Subject:      Re: sweet potato
From:         yuku@mail.trends.ca (Yuri Kuchinsky)
Date:         1997/07/12
Message-ID:   <5q83ah$q55$1@trends.ca>
Newsgroups:   sci.archaeology,sci.archaeology.mesoamerican


Thanks for clarifying your position, Bernard.

[22]bortiz@cms.cc.wayne.edu wrote:

        ...

: This replies to both your and Larry Elmore's request  (My original post)
: K. V. Flannery. 1973. The Origins of Africulture, *Annual Review of
: Antropology* 2: 271-310. cites approvingly paper by Pickersgill and
: Bunting (1969). p. 306 The cultivated sweet potato (*Ipomoea batatas*) is
: a hexaploid which may have arisen by a hybridization between a diploid
: and a tetraploid ancestor. Two species with both diploid and tetraploid
: forms * I. tiliacea* and *I gracilis*, occur *both*[underline Flannery]
: in Polynesia and the Americas. The hybridization leading to *I. batatas*
: may therefore have taken place independently in both areas.
:
: Pickersgill, B. and A.H. Bunting. 1969. Cultivated Plants and the Kon-
: Tiki Theory, *Nature* 222: 225-227.
:
: What Pickersgill and Flannery point out is that 1) the cultivated sweet
: potato is a hexaploid formed by the hybridization of a wild tetraploid
: and a wild diplod; 2) Such a wild diploid (I. tilacea) and a wild
: tetraploid (I. gracilis) are native to BOTH the Americas and Polynesia;

I see. Whereas before, the opponents of human-assisted diffusion held that
no species of sw. potato were native to Polynesia, now they hold that the
whole 2 (two) species were native! What a turn-around!

: 3) hybridizations could have taken place independently in BOTH places and
: *voila* *I. batatas* can be cultivated in the Andes and Polynesia without
: involving a transport from one locality to another by humans.
:
: The "consensus" that Yuri keeps referring to refers to the existence of
: *I. batatas* at a fairly early time in Polynesia,

Not quite, Bernard. Consensus is that it was brought over by humans.

: but this "consensus"
: does not rule out the scenario pointed out by Pickersgill.

I'm afraid it does. I don't know where is Pickersgill currently with his
claim, after all it's nearly 20 years now since it was made, but I would
like to point out that even if he's correct that two kinds of sw. potato
were ancient in Polynesia, one still needs to know how and when they made
it there...

: That is why I
: suggested that DNA analysis of *I. batatas* from the two places could
: tell us if they came from the same or from two different hybridization
: events. This is not unusual. It has happened many times with bananas
: which are a whole groupd of different hybridizations of the same two
: species.

I'm afraid you may be fighting a losing battle here, Bernard. Here's a
quote from a rather _unexpected_ source :

Stephen Williams, FANTASTIC ARCHAEOLOGY, University of Pennsylvania Press,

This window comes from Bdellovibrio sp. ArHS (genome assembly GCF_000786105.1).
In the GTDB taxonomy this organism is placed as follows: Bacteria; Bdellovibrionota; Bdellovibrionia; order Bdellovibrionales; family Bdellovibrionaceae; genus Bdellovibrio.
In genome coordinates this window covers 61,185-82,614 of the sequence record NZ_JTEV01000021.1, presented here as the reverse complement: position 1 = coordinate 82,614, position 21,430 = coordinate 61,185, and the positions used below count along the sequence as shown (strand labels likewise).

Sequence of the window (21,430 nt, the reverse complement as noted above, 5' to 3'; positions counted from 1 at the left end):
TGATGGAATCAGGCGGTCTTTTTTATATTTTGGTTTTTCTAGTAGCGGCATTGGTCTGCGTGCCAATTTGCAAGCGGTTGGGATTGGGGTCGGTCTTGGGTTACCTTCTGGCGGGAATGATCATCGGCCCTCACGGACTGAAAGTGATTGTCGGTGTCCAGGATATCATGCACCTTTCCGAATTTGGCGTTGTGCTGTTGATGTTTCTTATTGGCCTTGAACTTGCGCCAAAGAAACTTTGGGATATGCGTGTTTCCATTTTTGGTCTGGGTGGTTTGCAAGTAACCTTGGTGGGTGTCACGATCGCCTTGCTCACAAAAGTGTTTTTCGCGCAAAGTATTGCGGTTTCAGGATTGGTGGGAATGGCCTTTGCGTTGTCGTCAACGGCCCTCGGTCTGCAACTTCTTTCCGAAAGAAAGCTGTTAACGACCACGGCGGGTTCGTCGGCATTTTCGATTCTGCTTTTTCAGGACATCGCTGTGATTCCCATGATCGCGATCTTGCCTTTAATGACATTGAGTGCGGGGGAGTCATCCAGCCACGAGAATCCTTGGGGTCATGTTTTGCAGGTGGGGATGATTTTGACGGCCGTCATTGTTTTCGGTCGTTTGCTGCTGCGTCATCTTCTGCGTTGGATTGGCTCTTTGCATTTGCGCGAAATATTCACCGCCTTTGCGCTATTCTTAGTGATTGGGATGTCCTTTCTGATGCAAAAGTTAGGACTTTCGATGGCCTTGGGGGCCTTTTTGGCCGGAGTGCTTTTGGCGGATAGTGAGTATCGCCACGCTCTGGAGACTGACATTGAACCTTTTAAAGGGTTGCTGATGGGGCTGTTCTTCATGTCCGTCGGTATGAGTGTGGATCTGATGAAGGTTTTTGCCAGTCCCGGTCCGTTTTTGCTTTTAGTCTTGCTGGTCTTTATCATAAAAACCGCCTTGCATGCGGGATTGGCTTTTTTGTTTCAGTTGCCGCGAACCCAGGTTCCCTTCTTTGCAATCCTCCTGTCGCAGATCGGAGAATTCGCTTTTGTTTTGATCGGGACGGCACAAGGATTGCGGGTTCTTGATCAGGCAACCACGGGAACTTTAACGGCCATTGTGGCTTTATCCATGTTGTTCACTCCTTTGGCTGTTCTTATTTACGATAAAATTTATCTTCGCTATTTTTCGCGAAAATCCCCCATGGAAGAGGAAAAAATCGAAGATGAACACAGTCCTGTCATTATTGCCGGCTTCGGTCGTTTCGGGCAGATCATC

1991.

"There is rather definitive evidence that the sweet potato, a New World
plant, appeared in Polynesia with a name that has ties to South American
Indian languages. ... Gladwin uses the sweet potato to prove trans-Pacific
contact, and with that alone I am in agreement." (p. 232)

Ahem... Yes, in agreement all around...

But of course later on in this passage Williams betrays some of his rather
remarkable ignorance about the history of S. American native cultures,
about their incredible navigational skills, and about the extent of their
precolumbian coastal trading networks:

"It is much more likely that the Polynesians with their proven maritime
prowess once went to S. America and returned with the sw. potato than
that some essentially landlocked Andean cultures,"

What a blooper this is!

"with only minimal coastal fish harvesting to their credit, were the
founders of a dynasty on Easter Island... [contra Heyerdahl]" (p. 233)

If only Williams bothered to read the early historical accounts of the
Spanish invaders to see that the Incas, although based in the highlands,
controlled a huge maritime trading network run by their allies, the
Chincha, on the coast! Williams needs some remedial learning here in a
hurry... When Pizarro arrived on the coast in 1532, all that was still in
evidence, although one needs to note that that amazing maritime
civilization of Chincha collapsed very quickly after the Spanish influence
was firmly established.

All this info is available in a number of Heyerdahl's books, the most
recent being PYRAMIDS OF TUCUME, 1995.

Oh, well, but here we may be getting somewhat off topic...

Best regards,

Yuri.

Yuri Kuchinsky in Toronto -=O=- Specializing in sneaky and malicious
editing of other people's posts since 1997

We should always be disposed to believe that that which appears white is
really black, if the hierarchy of the Church so decides -=O=- St. Ignatius
of Loyola -=O=- = -=O=- my webpage is at [23]http://www.io.org/~yuku
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